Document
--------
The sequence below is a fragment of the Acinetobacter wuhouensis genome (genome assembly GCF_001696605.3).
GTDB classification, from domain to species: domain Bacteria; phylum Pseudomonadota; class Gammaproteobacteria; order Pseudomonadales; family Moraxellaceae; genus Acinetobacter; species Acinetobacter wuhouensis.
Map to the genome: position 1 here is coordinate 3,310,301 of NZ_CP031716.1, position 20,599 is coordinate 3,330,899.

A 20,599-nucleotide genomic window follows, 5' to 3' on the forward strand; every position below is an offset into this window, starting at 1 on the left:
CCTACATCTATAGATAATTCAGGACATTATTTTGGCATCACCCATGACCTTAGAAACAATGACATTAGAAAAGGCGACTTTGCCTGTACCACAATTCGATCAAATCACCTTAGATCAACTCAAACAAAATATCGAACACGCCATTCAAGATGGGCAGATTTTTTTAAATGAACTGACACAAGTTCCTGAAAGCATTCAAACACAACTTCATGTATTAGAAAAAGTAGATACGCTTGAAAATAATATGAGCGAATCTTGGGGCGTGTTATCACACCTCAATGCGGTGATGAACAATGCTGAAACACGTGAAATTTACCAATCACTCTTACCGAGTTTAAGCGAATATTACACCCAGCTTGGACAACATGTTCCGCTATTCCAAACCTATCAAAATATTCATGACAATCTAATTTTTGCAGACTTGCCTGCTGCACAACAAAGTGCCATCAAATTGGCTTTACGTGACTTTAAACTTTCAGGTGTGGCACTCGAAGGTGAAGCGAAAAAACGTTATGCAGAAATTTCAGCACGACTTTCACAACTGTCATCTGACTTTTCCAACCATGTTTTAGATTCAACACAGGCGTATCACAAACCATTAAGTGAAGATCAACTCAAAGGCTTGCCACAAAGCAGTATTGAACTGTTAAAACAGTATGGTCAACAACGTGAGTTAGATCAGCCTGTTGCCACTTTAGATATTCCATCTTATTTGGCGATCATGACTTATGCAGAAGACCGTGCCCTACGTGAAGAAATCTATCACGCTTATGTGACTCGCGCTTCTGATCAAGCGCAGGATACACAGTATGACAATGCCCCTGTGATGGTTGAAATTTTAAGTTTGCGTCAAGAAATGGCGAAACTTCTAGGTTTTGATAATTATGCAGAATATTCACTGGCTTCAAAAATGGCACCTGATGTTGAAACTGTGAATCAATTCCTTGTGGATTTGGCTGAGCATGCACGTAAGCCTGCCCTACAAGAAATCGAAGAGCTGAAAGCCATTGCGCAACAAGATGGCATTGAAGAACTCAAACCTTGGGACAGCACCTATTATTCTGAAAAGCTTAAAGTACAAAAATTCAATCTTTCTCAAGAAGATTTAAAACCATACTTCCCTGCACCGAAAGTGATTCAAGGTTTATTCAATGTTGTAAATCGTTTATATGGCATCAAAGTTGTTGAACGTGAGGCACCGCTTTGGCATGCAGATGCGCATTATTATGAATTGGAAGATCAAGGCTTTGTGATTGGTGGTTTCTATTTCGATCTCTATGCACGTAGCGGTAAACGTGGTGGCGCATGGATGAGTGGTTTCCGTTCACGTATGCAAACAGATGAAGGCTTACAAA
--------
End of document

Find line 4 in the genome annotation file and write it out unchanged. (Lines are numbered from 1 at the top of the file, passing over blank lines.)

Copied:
A 20,599-nucleotide genomic window follows, 5' to 3' on the forward strand; every position below is an offset into this window, starting at 1 on the left: